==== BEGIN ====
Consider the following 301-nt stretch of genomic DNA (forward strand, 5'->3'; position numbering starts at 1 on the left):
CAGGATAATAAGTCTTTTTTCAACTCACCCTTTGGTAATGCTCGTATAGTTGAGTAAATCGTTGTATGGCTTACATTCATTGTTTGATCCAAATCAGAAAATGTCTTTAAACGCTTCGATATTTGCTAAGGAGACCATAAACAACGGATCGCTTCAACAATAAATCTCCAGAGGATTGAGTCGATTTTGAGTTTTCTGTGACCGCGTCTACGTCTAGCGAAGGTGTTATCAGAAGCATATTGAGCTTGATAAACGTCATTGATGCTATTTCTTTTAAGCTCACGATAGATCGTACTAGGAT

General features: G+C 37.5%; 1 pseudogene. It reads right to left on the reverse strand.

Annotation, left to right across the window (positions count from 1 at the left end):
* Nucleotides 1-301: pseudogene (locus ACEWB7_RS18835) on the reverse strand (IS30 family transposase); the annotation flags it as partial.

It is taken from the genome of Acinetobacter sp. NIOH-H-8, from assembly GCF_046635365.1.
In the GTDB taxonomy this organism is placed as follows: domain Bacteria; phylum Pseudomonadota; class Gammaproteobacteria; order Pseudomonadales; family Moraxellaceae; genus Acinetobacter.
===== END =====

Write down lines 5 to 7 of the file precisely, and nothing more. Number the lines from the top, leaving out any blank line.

* Nucleotides 1-301: pseudogene (locus ACEWB7_RS18835) on the reverse strand (IS30 family transposase); the annotation flags it as partial.

It is taken from the genome of Acinetobacter sp. NIOH-H-8, from assembly GCF_046635365.1.
In the GTDB taxonomy this organism is placed as follows: domain Bacteria; phylum Pseudomonadota; class Gammaproteobacteria; order Pseudomonadales; family Moraxellaceae; genus Acinetobacter.